AMERICAN looking for a reasonable rate of insurance is in the midst of a political tug-of-war between legislators and insurance companies.
Washington State’s insurance commissioner has enacted a ban on credit checks on insurance companies, joining several other states.
The rule is set to go into effect on March 4 and is in the process of being implemented.
It will stay in place for three years after the federal or state emergency declaration ends, whichever is longer.
A spokesman for the commissioner said the new rule was the best option for consumers in Washington.
The Commissioner also wants to require insurance companies to provide policyholders with a written explanation of any change in premiums.
The American Property Accident Insurance Association has taken legal action to block the regulation.
Who opposes Washington’s new insurance rule?
The American Property Accident Insurance Association (APCIA), Washington Professional Insurance Agents, and Washington Independent Insurance Dealers and Brokers jointly filed two regulatory actions this week .
“The Commissioner’s extreme actions exceeded his authority, bypassed the legislature and robs the interests of the public,” said Claire Howard, APCIA’s senior vice president, general counsel and corporate secretary. consumers from a highly competitive private market.”
Republicans and insurers say the rule will add costs to people on fixed incomes, like the elderly, who benefit from lower insurance rates because of their good credit scores. surname.
Meanwhile, the governor of Washington supported the commissioner’s move.
Which states prohibit the use of credit scores?
Some states have instituted stricter regulations on the use of credit data for auto and homeowner insurance policies.
Experian, a consumer credit reporting company, says the following states have gone further in restricting how it can use your credit information.
In other states, you may be denied credit altogether or simply assigned worse deals if you have a bad credit score.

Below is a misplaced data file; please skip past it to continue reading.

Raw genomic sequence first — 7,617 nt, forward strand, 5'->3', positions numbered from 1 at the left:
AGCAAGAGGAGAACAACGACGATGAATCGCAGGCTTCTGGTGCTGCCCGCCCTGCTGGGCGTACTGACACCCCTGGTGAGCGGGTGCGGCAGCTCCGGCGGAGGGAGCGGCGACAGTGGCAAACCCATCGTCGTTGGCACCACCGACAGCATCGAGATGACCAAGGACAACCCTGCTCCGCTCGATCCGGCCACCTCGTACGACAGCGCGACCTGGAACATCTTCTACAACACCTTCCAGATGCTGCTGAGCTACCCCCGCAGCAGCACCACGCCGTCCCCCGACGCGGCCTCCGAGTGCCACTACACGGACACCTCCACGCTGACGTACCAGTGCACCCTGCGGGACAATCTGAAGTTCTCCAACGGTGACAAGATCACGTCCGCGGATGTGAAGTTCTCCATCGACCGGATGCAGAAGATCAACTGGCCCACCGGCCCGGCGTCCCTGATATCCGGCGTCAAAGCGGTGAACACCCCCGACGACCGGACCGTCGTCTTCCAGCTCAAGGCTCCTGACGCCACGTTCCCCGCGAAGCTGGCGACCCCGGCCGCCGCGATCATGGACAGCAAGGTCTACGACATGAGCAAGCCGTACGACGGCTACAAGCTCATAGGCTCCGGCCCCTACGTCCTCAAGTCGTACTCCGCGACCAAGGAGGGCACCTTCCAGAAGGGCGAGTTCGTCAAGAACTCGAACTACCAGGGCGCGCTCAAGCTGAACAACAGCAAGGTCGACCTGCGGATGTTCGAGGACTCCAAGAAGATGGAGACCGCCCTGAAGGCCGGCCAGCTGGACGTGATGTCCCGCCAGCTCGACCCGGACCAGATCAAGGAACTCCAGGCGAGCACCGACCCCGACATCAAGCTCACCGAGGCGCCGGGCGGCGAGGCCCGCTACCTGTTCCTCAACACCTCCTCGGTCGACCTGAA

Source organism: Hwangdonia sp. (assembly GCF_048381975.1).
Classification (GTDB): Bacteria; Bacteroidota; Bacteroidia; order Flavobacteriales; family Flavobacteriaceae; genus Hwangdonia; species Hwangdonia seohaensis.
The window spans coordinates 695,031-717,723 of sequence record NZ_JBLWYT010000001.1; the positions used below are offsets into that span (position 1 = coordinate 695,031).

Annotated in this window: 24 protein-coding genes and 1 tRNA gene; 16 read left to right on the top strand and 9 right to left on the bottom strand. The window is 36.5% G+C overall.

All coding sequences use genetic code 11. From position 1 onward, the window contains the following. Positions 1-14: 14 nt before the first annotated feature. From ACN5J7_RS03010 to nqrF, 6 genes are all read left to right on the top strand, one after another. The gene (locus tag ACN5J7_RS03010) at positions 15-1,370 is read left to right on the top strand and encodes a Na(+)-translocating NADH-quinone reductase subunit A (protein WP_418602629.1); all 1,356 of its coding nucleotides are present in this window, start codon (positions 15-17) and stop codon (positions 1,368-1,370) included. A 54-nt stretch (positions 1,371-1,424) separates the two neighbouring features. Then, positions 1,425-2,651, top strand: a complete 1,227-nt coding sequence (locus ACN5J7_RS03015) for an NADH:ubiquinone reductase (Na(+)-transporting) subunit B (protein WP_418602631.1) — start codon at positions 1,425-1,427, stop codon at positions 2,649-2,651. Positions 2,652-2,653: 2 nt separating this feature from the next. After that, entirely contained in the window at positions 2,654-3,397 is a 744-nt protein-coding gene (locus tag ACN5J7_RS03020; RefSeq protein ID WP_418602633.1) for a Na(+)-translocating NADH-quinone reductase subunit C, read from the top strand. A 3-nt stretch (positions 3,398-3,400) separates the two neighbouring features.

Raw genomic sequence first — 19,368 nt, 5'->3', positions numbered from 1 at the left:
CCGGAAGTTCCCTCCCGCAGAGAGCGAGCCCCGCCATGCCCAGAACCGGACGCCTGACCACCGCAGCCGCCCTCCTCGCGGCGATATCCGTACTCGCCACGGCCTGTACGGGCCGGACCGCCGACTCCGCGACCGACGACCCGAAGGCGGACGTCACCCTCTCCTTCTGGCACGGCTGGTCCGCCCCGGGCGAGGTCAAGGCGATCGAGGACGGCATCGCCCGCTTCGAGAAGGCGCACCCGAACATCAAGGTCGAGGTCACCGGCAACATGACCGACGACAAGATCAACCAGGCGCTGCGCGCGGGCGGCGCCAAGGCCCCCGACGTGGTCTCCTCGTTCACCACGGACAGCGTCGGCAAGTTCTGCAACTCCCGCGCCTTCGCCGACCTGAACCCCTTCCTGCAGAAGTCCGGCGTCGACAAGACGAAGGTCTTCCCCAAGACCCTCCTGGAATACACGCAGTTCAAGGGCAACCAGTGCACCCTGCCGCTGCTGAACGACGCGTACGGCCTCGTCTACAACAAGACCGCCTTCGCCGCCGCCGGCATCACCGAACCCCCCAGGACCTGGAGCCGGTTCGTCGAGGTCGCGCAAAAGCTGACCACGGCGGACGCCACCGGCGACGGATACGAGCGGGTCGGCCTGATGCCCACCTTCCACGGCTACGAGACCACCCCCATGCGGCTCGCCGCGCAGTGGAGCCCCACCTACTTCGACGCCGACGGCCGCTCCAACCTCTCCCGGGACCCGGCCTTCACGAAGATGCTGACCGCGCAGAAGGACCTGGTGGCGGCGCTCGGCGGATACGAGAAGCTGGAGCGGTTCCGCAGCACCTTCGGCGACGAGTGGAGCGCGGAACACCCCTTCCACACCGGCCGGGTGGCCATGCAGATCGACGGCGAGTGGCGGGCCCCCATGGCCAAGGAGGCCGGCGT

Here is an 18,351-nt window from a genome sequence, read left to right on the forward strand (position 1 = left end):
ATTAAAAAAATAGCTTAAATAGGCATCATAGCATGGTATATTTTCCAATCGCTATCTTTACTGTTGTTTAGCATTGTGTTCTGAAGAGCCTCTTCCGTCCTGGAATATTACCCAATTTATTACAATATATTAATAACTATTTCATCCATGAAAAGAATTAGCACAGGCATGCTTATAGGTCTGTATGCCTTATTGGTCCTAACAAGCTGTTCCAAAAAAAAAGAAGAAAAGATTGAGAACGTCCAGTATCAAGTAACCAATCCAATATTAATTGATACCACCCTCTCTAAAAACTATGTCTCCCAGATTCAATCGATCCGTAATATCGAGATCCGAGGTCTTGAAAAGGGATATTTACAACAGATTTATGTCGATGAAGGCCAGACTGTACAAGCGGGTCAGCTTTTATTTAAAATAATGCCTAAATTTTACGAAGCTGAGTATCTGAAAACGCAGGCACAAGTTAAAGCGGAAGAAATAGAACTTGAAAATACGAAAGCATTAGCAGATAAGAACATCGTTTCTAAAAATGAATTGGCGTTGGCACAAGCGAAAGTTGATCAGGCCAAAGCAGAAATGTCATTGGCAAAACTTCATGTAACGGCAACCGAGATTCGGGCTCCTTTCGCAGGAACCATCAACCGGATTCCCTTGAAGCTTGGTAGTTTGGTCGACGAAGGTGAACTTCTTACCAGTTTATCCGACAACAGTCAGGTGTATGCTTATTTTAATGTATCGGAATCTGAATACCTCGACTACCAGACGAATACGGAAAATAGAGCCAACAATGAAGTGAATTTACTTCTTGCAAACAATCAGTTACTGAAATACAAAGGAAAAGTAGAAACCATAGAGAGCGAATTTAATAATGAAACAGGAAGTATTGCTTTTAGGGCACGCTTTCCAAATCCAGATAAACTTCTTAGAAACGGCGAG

California: California insurance companies do not use a score based on your credit or credit history to underwrite or rate auto policies, or set rates for homeowners insurance.
Hawaii: Hawaii prohibits the use of credit ratings when setting standards, including underwriting standards and rating plans, which determine your premium.
However, your credit can affect your homeowners insurance.
Maryland: Auto insurance companies can use your credit history to help determine your rate under a new policy.
However, it cannot use it to decline your initial application, cancel a policy, refuse to renew a policy, or increase your premium on a single renewal.
Massachusetts: Massachusetts law prohibits auto insurance companies from using credit information or credit-based insurance scores when setting rates, underwriting a new policy, or renewing an auto policy.
Homeowner insurance rates can’t be based on your credit either.
Michigan: Michigan insurers cannot use your credit or credit-based coverage as part of their decision-making process to deny, cancel, or refuse to renew an auto policy, or host.
Also, auto insurance companies cannot use your credit score to determine your rates.
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https://www.the-sun.com/money/4615338/states-ban-insurers-using-credit-scoring/ States ban car and home insurance companies from using credit scores to help tough consumers